The first all-electric Bentley production model, due in 2026, could set new standards for sustainability.

Bentley announced earlier this month that it is undertaking a research project to develop an "e-axle" that is fully recyclable, and eliminates the rare-earth magnets used in many current production electric cars.

Wearing the bizarre acronym OCTOPUS (Optimized Components, Test and simulatiOn, toolkits for Powertrains which integrate Ultra high-speed motor Solutions), the project could significantly reduce the overall environmental impact of electric cars by taking a closer look at the materials used to make them, in addition to emissions from propulsion.

A prototype powertrain has matched the performance of comparable permanent-magnet motors while "simultaneously removing the need for both rare-earth magnets and copper windings, delivering a package both cost effective and recyclable at its end of life," according to a Bentley press release.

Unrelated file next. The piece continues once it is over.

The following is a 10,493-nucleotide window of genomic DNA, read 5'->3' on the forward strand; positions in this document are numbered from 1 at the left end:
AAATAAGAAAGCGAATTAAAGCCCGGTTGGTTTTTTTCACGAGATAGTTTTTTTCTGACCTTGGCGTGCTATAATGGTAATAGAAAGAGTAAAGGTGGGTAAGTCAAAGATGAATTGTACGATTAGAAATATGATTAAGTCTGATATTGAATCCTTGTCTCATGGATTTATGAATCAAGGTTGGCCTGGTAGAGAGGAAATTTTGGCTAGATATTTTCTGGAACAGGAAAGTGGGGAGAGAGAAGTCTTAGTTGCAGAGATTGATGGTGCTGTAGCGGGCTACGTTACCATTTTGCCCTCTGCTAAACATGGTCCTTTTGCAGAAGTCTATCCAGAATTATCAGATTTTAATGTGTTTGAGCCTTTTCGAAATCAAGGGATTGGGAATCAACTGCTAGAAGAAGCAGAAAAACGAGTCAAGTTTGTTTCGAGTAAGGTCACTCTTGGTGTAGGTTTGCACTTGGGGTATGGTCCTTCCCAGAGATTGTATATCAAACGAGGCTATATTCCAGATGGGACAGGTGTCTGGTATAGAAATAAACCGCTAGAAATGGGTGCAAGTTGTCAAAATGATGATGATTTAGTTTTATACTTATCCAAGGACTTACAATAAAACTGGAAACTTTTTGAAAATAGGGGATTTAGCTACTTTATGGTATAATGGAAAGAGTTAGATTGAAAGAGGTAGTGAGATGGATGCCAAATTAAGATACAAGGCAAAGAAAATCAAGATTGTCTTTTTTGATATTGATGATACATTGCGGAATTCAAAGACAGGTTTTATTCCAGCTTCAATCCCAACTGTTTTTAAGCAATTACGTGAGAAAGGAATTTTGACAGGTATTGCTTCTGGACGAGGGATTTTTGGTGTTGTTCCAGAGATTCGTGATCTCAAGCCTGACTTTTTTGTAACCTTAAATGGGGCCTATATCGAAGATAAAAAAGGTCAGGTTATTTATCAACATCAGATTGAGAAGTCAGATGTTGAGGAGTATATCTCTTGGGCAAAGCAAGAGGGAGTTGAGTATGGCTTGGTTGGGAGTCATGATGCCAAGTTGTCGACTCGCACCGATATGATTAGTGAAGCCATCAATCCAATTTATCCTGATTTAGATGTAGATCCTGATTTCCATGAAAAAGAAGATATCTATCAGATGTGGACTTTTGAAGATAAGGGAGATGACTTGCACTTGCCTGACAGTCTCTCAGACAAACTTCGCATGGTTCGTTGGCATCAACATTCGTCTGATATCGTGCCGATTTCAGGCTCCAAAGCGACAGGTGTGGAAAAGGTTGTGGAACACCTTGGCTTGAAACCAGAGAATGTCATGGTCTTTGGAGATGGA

OCTOPUS is scheduled to run for three years, with the goal of producing a powertrain "suitable for real-world application by 2026." Bentley plans to launch its first production electric car that same year.

Bentley OCTOPUS e-axle

Bentley OCTOPUS e-axle

That car will arrive about 10 years after Bentley started talking about its electric-vehicle plans. In 2016 it announced that it was studying an all-electric coupe.

An all-electric convertible concept followed the next year, plus news of an electric Bentley SUV that might have shared some components with the Audi E-Tron.

By 2019, after a change in leadership at the brand, Bentley was no longer sounding bullish on EVs.

Bentley launched its first electrified model—a plug-in hybrid version of the Bentayga SUV—that year, and mentioned plans for an all-electric model by 2025. So it appears the electric model's launch has been delayed somewhat.

If you're an EV enthusiast and a Bentley enthusiast, until then, your best all-electric bet might be to put a classy Bentley EV conversion in the garage.